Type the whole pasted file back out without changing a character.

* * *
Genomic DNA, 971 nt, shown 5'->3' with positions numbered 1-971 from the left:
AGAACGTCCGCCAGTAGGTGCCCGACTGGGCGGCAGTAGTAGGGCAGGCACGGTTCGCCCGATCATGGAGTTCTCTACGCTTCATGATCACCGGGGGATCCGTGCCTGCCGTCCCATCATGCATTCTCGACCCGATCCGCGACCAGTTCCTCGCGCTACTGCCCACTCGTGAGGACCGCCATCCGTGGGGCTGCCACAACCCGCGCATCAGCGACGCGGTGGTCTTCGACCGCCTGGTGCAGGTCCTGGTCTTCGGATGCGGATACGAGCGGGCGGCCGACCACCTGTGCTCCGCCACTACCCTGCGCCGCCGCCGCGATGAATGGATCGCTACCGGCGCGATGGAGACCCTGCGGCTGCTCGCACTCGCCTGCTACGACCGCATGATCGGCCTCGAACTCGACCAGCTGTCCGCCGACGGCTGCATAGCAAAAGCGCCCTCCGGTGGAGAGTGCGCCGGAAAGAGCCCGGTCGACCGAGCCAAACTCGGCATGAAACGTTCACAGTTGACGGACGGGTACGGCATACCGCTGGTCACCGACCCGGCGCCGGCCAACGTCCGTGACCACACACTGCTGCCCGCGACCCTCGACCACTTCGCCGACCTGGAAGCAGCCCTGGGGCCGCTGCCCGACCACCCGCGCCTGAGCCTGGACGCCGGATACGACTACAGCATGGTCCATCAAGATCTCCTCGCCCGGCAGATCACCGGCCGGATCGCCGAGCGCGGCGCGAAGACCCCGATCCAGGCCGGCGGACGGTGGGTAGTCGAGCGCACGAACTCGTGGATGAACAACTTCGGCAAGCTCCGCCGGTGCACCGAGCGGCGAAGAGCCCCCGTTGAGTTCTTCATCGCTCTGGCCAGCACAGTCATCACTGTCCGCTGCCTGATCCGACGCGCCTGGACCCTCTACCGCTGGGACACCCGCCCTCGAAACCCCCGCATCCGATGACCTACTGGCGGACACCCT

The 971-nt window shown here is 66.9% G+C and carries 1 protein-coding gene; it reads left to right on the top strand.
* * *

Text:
Genomic DNA, 971 nt, shown 5'->3' with positions numbered 1-971 from the left:
AGAACGTCCGCCAGTAGGTGCCCGACTGGGCGGCAGTAGTAGGGCAGGCACGGTTCGCCCGATCATGGAGTTCTCTACGCTTCATGATCACCGGGGGATCCGTGCCTGCCGTCCCATCATGCATTCTCGACCCGATCCGCGACCAGTTCCTCGCGCTACTGCCCACTCGTGAGGACCGCCATCCGTGGGGCTGCCACAACCCGCGCATCAGCGACGCGGTGGTCTTCGACCGCCTGGTGCAGGTCCTGGTCTTCGGATGCGGATACGAGCGGGCGGCCGACCACCTGTGCTCCGCCACTACCCTGCGCCGCCGCCGCGATGAATGGATCGCTACCGGCGCGATGGAGACCCTGCGGCTGCTCGCACTCGCCTGCTACGACCGCATGATCGGCCTCGAACTCGACCAGCTGTCCGCCGACGGCTGCATAGCAAAAGCGCCCTCCGGTGGAGAGTGCGCCGGAAAGAGCCCGGTCGACCGAGCCAAACTCGGCATGAAACGTTCACAGTTGACGGACGGGTACGGCATACCGCTGGTCACCGACCCGGCGCCGGCCAACGTCCGTGACCACACACTGCTGCCCGCGACCCTCGACCACTTCGCCGACCTGGAAGCAGCCCTGGGGCCGCTGCCCGACCACCCGCGCCTGAGCCTGGACGCCGGATACGACTACAGCATGGTCCATCAAGATCTCCTCGCCCGGCAGATCACCGGCCGGATCGCCGAGCGCGGCGCGAAGACCCCGATCCAGGCCGGCGGACGGTGGGTAGTCGAGCGCACGAACTCGTGGATGAACAACTTCGGCAAGCTCCGCCGGTGCACCGAGCGGCGAAGAGCCCCCGTTGAGTTCTTCATCGCTCTGGCCAGCACAGTCATCACTGTCCGCTGCCTGATCCGACGCGCCTGGACCCTCTACCGCTGGGACACCCGCCCTCGAAACCCCCGCATCCGATGACCTACTGGCGGACACCCT

The 971-nt window shown here is 66.9% G+C and carries 1 protein-coding gene; it reads left to right on the top strand.